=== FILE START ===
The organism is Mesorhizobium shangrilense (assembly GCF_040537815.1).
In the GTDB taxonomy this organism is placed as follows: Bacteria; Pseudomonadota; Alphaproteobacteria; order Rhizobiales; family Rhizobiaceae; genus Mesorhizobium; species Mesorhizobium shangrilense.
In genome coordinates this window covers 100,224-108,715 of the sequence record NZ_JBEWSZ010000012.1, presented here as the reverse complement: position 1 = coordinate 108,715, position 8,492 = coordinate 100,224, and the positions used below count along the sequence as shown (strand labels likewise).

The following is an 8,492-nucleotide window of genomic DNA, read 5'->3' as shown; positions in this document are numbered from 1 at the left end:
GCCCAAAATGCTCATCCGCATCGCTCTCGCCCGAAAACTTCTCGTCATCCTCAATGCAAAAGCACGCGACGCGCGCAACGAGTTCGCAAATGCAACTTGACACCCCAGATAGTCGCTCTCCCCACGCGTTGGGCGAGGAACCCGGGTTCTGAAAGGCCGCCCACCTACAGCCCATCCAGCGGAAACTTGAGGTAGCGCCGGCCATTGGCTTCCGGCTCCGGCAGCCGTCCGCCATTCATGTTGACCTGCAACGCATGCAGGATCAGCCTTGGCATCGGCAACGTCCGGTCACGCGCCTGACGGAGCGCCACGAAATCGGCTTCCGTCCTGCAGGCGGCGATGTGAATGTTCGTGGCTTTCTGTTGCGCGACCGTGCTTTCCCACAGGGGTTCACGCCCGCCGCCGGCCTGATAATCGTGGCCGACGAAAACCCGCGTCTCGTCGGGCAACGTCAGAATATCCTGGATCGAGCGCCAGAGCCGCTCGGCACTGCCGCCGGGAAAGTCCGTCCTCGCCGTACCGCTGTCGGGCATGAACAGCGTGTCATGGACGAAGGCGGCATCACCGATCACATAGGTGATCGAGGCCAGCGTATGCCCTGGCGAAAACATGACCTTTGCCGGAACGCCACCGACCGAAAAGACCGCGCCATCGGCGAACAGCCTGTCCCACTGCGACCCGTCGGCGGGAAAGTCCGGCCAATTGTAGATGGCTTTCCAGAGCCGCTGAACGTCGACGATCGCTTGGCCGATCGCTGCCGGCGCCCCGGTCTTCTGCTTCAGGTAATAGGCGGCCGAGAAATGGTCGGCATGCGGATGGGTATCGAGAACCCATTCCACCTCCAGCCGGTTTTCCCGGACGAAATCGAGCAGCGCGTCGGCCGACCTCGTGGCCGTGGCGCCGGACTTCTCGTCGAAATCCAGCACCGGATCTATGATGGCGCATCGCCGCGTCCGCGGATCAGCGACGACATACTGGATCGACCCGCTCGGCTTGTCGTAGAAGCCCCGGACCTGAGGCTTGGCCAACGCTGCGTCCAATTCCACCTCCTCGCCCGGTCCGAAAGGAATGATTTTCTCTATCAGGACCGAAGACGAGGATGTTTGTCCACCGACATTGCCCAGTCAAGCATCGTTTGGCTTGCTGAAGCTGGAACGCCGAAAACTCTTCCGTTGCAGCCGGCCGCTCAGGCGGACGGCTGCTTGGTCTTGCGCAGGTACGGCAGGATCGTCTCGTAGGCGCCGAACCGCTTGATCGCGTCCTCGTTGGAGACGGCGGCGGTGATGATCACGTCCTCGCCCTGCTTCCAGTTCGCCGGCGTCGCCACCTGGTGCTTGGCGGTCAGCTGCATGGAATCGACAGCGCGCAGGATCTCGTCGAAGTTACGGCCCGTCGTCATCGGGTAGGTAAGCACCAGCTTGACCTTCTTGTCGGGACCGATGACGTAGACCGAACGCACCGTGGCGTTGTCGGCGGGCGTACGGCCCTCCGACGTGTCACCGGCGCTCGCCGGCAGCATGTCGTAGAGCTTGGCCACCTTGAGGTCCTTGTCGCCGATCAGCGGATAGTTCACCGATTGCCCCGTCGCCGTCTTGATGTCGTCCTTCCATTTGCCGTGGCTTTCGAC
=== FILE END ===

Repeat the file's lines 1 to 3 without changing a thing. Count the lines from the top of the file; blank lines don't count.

The organism is Mesorhizobium shangrilense (assembly GCF_040537815.1).
In the GTDB taxonomy this organism is placed as follows: Bacteria; Pseudomonadota; Alphaproteobacteria; order Rhizobiales; family Rhizobiaceae; genus Mesorhizobium; species Mesorhizobium shangrilense.
In genome coordinates this window covers 100,224-108,715 of the sequence record NZ_JBEWSZ010000012.1, presented here as the reverse complement: position 1 = coordinate 108,715, position 8,492 = coordinate 100,224, and the positions used below count along the sequence as shown (strand labels likewise).